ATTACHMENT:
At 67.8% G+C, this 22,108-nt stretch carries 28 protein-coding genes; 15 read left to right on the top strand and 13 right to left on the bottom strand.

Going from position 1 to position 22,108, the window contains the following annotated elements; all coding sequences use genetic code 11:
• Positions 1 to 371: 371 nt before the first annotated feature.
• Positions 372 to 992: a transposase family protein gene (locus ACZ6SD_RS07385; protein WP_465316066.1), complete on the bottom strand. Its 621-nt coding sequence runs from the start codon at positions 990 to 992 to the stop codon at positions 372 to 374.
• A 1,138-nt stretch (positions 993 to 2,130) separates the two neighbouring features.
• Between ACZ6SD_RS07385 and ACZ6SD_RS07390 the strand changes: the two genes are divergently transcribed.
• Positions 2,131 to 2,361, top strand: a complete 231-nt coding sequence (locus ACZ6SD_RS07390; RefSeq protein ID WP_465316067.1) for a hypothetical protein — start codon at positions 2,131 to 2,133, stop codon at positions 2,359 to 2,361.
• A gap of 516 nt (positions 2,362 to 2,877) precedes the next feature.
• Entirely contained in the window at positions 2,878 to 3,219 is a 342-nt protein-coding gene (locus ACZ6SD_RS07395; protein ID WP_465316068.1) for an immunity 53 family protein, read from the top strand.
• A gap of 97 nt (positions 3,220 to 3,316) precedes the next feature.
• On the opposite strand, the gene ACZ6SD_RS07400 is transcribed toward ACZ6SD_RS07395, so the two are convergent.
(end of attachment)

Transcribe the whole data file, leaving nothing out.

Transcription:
At 67.8% G+C, this 22,108-nt stretch carries 28 protein-coding genes; 15 read left to right on the top strand and 13 right to left on the bottom strand.

Going from position 1 to position 22,108, the window contains the following annotated elements; all coding sequences use genetic code 11:
• Positions 1 to 371: 371 nt before the first annotated feature.
• Positions 372 to 992: a transposase family protein gene (locus ACZ6SD_RS07385; protein WP_465316066.1), complete on the bottom strand. Its 621-nt coding sequence runs from the start codon at positions 990 to 992 to the stop codon at positions 372 to 374.
• A 1,138-nt stretch (positions 993 to 2,130) separates the two neighbouring features.
• Between ACZ6SD_RS07385 and ACZ6SD_RS07390 the strand changes: the two genes are divergently transcribed.
• Positions 2,131 to 2,361, top strand: a complete 231-nt coding sequence (locus ACZ6SD_RS07390; RefSeq protein ID WP_465316067.1) for a hypothetical protein — start codon at positions 2,131 to 2,133, stop codon at positions 2,359 to 2,361.
• A gap of 516 nt (positions 2,362 to 2,877) precedes the next feature.
• Entirely contained in the window at positions 2,878 to 3,219 is a 342-nt protein-coding gene (locus ACZ6SD_RS07395; protein ID WP_465316068.1) for an immunity 53 family protein, read from the top strand.
• A gap of 97 nt (positions 3,220 to 3,316) precedes the next feature.
• On the opposite strand, the gene ACZ6SD_RS07400 is transcribed toward ACZ6SD_RS07395, so the two are convergent.